Where to find them:
I’ve found them available at most stores including Earth Fare, Harris Teeter and Whole Foods.

Unique Whole Grain Pretzels

Out of all the different brands and varieties of pretzels sold it blows my mind that there aren’t more “100% whole-grain” options. In fact, these Unique Sprouted 100% Whole Grain “Splits” are one of only two whole-wheat pretzels that I could even find. The other choice is from Trader Joe’s, but they contain a small amount of corn syrup and I don’t think they taste as good as the Unique brand. The problem with these “splits” though is that I used to buy them from Earth Fare and they recently stopped selling them! So I guess I have no other choice than to occasionally stock up by ordering them online because we really miss having a good store-bought whole-grain pretzel around!
Where to find them:
Unique carries quite a few different varieties of pretzels, but the “splits” are the only ones I’ve found that are 100% whole-grain. Aside from ordering online, I am told that you might be able to find their “splits” at The Fresh Market, Whole Foods, and/or Wegmans.

Brown Rice Crackers

Since our family has no medical reason to be eating “gluten-free” I used to skip over the rice, spelt, and other wheat-alternative crackers. It wasn’t until I created the “Supermarket Real Food Cheat Sheet” that I realized there are actually a lot of good whole-grain cracker options in that section. And when you are tired of Triscuits and desperate for something new and “exciting” brown rice crackers start to sound pretty awesome! My older daughter especially loves the pictured Tamari Brown Rice Crackers, but my husband thinks they are a little high in sodium. My 6-year-old even nicknamed them “salt crackers” if that tells you anything. So I don’t buy them every week (they are also a little pricey), but I’ve found that they are great for an occasional treat or mixed into a homemade trail mix to help spread out the saltiness and the cost! The trick is to make sure you buy crackers that list “brown rice” or “brown rice flour” as the main ingredient. Anytime rice is colored (brown, black, red, etc.) it means that it’s whole-grain!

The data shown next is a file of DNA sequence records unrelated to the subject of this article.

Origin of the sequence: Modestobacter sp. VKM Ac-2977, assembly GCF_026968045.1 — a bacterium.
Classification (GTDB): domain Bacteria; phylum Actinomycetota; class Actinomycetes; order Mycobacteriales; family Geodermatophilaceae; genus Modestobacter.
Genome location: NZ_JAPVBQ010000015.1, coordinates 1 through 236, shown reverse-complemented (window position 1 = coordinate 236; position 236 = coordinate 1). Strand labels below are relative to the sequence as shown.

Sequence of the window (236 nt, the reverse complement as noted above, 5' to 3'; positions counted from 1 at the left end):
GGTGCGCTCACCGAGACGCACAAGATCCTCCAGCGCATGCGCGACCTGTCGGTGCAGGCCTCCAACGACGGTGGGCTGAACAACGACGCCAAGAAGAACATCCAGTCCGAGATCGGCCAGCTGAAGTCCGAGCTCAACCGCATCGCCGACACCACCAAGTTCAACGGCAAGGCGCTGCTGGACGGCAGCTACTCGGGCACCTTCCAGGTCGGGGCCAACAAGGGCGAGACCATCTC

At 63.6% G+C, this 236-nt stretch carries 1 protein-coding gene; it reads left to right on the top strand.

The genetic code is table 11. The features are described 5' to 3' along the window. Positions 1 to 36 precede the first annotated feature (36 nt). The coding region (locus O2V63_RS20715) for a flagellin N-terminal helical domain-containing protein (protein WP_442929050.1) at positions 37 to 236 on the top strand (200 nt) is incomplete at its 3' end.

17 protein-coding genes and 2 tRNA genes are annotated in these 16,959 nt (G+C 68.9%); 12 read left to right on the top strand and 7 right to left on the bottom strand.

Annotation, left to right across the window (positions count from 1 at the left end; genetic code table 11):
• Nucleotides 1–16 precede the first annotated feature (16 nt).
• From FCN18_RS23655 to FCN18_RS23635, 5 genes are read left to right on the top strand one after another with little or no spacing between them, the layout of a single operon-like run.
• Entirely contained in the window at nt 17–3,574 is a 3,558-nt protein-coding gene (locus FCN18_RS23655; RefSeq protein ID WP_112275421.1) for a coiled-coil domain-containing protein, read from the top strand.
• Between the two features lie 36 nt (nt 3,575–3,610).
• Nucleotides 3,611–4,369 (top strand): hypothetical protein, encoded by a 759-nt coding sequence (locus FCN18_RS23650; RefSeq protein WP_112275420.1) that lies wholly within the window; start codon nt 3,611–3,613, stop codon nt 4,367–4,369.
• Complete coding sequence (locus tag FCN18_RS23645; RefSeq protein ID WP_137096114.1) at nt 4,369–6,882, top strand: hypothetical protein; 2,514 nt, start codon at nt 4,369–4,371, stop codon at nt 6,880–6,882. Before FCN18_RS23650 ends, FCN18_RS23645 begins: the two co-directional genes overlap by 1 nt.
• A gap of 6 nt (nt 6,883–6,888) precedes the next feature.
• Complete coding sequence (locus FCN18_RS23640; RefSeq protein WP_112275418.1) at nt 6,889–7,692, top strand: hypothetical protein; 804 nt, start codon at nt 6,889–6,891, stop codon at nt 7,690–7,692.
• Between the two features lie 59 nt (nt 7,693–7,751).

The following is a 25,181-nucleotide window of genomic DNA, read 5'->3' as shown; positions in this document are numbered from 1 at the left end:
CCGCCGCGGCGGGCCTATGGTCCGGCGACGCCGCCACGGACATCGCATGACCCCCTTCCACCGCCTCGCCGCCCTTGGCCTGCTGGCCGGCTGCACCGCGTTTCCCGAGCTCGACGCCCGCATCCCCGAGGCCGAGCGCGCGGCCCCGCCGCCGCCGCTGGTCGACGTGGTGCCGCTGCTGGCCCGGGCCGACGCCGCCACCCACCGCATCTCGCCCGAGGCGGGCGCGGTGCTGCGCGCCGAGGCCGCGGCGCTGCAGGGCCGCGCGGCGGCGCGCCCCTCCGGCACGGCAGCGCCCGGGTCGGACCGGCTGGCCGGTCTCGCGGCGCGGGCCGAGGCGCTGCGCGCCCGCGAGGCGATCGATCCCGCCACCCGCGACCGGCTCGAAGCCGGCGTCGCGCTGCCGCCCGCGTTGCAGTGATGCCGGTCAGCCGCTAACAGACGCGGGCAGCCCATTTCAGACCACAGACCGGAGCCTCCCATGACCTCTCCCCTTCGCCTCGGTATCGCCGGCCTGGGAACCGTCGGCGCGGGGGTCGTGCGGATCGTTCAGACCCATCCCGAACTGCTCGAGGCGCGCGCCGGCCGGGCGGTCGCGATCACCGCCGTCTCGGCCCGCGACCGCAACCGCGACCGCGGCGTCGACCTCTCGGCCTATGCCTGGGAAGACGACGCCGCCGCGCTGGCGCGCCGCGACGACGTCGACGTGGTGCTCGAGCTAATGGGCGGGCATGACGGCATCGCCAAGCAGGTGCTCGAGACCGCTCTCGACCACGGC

Where to find them:
I’ve found them available at Earth Fare.

Brown Rice Cakes

I am sure you’ve all heard of rice cakes. Whether you are a fan or not “Brown Rice Cakes” are 100% whole-grain and therefore another great addition to this list of crunchy snacks. Just as I mentioned with the brown rice crackers, as long as the ingredient list says “brown” in front of the word rice it means they are whole-grain. We like to top these cakes with hummus or peanut butter or mix them up into a trail mix as well. They aren’t our most favorite item on this list, but again when you are craving some variety it is good to have options!
Where to find them:
I’ve found them available at Earth Fare.


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46 comments to For convenience: The best store-bought snacks II

  • Courtney

    As I am new to this site and looking around, I found the list for snacks at the supermarket. Is it a combination of cutting out processed foods and incorporating organics wherever possible…. But not everything is organic? I am just curious, as I saw triscuits in the list.

    • Assistant to 100 Days (Jill)

      Hi Courthey. As much as you can purchase organic, that’s better. But, it’s not necessarily a requirement of “the rules”. Jill